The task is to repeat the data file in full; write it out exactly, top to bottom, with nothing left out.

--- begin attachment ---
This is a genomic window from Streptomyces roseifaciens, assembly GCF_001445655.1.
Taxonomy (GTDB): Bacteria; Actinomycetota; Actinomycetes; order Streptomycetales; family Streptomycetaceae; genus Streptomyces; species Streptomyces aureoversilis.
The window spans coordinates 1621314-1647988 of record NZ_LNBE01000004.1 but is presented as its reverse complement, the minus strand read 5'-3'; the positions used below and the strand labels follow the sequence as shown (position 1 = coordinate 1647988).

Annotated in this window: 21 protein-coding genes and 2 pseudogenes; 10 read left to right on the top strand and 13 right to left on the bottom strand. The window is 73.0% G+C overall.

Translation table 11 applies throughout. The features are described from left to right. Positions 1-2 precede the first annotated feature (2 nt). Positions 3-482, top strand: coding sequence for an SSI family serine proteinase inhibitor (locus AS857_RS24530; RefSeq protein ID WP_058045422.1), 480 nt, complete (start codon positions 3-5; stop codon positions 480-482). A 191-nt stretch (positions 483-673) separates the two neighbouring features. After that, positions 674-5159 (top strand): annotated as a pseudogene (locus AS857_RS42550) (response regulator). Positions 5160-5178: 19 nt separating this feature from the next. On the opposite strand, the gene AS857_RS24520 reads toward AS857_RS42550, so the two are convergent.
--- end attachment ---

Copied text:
This is a genomic window from Streptomyces roseifaciens, assembly GCF_001445655.1.
Taxonomy (GTDB): Bacteria; Actinomycetota; Actinomycetes; order Streptomycetales; family Streptomycetaceae; genus Streptomyces; species Streptomyces aureoversilis.
The window spans coordinates 1621314-1647988 of record NZ_LNBE01000004.1 but is presented as its reverse complement, the minus strand read 5'-3'; the positions used below and the strand labels follow the sequence as shown (position 1 = coordinate 1647988).

Annotated in this window: 21 protein-coding genes and 2 pseudogenes; 10 read left to right on the top strand and 13 right to left on the bottom strand. The window is 73.0% G+C overall.

Translation table 11 applies throughout. The features are described from left to right. Positions 1-2 precede the first annotated feature (2 nt). Positions 3-482, top strand: coding sequence for an SSI family serine proteinase inhibitor (locus AS857_RS24530; RefSeq protein ID WP_058045422.1), 480 nt, complete (start codon positions 3-5; stop codon positions 480-482). A 191-nt stretch (positions 483-673) separates the two neighbouring features. After that, positions 674-5159 (top strand): annotated as a pseudogene (locus AS857_RS42550) (response regulator). Positions 5160-5178: 19 nt separating this feature from the next. On the opposite strand, the gene AS857_RS24520 reads toward AS857_RS42550, so the two are convergent.